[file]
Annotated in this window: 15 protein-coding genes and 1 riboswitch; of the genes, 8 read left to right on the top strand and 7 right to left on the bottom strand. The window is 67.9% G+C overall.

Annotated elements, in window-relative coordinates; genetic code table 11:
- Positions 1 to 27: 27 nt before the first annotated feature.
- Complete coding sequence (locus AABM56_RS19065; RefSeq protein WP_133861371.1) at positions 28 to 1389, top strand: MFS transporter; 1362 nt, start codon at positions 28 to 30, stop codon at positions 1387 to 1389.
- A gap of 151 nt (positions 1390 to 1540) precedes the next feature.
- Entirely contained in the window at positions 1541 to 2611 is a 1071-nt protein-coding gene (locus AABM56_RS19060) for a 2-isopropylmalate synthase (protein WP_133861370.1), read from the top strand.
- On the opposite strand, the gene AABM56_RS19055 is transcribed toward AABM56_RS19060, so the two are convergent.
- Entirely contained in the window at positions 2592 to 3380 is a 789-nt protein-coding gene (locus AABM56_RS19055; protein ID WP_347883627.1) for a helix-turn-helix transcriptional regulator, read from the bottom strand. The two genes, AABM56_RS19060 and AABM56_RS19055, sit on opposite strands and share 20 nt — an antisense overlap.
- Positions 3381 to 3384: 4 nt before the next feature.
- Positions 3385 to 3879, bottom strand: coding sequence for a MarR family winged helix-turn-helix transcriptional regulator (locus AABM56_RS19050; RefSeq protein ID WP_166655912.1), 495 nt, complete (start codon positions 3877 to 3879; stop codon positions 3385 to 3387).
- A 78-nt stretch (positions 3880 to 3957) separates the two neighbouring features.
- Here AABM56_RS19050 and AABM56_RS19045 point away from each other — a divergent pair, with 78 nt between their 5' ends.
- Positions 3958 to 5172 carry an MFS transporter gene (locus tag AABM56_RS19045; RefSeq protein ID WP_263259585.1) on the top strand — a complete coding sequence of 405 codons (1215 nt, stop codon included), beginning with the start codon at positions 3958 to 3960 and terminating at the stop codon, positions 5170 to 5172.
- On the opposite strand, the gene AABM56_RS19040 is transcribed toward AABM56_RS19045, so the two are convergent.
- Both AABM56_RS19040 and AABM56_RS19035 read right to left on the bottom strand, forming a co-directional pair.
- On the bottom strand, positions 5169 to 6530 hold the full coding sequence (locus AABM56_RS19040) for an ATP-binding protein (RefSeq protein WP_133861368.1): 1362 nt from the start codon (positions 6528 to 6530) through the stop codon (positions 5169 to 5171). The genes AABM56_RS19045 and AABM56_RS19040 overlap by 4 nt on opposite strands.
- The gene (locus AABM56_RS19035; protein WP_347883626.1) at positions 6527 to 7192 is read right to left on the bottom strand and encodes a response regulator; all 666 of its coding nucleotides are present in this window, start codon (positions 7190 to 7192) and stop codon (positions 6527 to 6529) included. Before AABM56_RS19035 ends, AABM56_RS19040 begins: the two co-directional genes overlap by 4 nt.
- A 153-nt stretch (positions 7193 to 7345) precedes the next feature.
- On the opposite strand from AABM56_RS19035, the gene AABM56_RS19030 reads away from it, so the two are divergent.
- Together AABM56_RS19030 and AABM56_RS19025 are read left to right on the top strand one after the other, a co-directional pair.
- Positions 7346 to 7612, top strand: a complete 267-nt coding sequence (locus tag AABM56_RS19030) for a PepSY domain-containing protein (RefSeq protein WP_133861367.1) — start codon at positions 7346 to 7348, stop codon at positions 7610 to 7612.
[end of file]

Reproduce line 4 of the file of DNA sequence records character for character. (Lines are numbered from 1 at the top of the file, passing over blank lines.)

- Complete coding sequence (locus AABM56_RS19065; RefSeq protein WP_133861371.1) at positions 28 to 1389, top strand: MFS transporter; 1362 nt, start codon at positions 28 to 30, stop codon at positions 1387 to 1389.